“Lalon-Palon” is a Bangla term for nurturing young children. This term sums up my main area of interest for my capstone project: how do mothers and grandmothers perceive the experiences, priorities, challenges, and goals they have in raising children in West Bengal in their early years? While I have only begun to look at the data in terms of general trends, my primary goal is to conduct analysis to see where there are generational differences, and how that may impact the way that service providers may work with families. As early childhood gains more recognition globally as a keystone for local and and national development, understanding the sentiments of caregivers is pertinent to overall policy making, and can have implications for all sectors from health to labor to transportation.
When participants were recruited for my interviews in Kolkata and Birbhum districts of West Bengal, I initially thought I would interview fifteen mothers and fifteen grandmothers affiliated with three different non-profits. I never thought I would actually be able to speak with fifty-five mothers and twenty-seven grandmothers affiliated with five non-profits! All of the non-profit programs were focused on young children and families, with some also providing additional health and vocational training services. The mothers and grandmothers involved in the care of young children were eager to share their perceptions in regards to the children’s’ health and well-being, safety, and education. A background on the purpose and theoretical foundations for my research can be seen in my previous blog post where I discuss my interviews with Santal families in Birbhum. Speaking with families at the different nonprofits in Kolkata was a departure from speaking to Santal families in Birbhum, mainly because the Birbhum families themselves were not only deeply familiar with each other, but a sizable amount of the mothers had been alums of the program themselves. In Kolkata, at the different nonprofits, many of the mothers and grandmothers alike had never received services that they had now enrolled their own children and grandchildren in, and the families were coming from various background to access these services. Most of the families were from low-income backgrounds but some came from middle class backgrounds. In addition to families from the state of West Bengal, families originally from the states of Bihar, Jharkhand, and Odisha who have relocated to West Bengal were interviewed. The families mainly came from Hindu and Muslim backgrounds, and included a combination of women who are homemakers and women who are working. The families represented a combination of joint families, nuclear families, and single mothers. While the families represented were diverse in the aforementioned ways, they all shared a common need to adapt to new settings and challenges and utilize local programs and services to be able to provide positive foundations for their young children’s physical, emotional, and academic development. The families all described how the services helped them to bridge a gap between what they did not know well about challenges for young children in Kolkata, and what they need to know in order to navigate those challenges and provide the best for those children.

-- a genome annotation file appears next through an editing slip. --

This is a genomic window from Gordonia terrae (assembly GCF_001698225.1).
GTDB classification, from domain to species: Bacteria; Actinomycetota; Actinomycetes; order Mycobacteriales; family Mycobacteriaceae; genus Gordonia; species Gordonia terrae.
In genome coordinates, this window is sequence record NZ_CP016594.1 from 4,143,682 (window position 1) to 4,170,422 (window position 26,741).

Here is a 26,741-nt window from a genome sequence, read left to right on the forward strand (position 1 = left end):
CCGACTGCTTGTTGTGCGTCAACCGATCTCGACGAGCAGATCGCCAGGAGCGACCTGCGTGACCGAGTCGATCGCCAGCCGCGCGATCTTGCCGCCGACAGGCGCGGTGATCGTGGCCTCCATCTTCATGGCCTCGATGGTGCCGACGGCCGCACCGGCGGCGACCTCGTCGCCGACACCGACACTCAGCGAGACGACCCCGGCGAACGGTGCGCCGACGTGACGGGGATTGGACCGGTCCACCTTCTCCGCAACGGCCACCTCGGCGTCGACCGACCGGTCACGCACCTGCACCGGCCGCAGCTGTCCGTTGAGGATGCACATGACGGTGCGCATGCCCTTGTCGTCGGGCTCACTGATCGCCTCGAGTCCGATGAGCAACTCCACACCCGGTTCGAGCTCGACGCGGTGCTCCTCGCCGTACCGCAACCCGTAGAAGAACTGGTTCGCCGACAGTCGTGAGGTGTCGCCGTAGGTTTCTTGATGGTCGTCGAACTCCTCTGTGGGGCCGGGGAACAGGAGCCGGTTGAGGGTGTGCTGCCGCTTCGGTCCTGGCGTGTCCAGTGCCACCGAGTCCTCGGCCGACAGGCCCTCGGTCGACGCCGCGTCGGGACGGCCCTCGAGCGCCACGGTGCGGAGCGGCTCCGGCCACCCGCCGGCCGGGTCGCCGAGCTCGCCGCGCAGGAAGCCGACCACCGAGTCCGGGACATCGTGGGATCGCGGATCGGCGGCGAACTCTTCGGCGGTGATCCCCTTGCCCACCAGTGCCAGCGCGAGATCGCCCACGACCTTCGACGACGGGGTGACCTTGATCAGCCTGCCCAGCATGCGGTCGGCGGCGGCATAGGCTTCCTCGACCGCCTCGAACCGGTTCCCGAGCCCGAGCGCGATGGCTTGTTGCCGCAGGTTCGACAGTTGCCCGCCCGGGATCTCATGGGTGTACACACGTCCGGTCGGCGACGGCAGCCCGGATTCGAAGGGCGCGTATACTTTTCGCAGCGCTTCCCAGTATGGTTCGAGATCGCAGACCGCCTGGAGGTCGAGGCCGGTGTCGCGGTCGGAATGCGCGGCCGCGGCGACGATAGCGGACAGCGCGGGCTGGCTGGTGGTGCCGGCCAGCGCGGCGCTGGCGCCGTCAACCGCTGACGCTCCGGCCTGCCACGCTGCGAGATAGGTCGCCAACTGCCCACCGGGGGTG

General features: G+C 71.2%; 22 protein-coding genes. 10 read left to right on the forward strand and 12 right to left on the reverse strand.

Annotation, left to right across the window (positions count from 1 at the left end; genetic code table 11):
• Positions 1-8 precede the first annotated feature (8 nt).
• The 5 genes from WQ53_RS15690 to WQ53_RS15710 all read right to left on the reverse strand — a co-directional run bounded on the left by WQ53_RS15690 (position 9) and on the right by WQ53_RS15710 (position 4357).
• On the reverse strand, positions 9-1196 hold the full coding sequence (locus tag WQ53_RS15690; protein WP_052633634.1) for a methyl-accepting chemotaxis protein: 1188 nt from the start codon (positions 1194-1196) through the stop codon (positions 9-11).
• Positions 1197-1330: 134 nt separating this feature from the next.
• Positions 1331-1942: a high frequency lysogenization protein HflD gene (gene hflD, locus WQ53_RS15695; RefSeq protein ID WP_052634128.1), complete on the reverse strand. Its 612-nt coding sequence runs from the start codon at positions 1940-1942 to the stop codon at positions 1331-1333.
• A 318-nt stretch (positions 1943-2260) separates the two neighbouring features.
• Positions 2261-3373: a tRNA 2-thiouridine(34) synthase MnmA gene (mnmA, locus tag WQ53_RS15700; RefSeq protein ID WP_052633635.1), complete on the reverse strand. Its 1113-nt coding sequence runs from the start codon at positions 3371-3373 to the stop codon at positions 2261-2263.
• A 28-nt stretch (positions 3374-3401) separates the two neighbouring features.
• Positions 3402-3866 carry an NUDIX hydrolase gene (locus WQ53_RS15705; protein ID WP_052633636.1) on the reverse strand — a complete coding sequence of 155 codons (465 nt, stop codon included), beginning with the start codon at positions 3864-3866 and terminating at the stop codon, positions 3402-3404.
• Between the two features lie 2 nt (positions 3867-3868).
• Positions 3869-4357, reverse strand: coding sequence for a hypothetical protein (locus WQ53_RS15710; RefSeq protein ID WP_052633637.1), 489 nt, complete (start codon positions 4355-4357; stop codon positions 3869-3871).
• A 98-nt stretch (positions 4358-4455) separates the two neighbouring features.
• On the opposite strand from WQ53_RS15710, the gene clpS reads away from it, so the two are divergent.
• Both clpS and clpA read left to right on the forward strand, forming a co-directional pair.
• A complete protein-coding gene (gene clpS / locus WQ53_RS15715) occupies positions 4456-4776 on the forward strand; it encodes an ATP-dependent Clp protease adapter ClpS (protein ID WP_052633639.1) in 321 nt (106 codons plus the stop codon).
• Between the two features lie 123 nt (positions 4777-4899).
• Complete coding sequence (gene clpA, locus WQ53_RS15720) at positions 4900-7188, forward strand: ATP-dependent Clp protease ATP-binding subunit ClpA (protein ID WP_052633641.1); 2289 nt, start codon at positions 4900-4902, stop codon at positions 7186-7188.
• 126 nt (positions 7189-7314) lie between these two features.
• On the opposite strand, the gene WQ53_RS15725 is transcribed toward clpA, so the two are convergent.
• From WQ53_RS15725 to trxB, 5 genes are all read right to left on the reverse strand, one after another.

As I have been reviewing the data from these interviews, the following initial takeaways have emerged. While they may change or be elaborated upon as I continue to examine the interviews, the following points appeared poignant to the Kolkata context: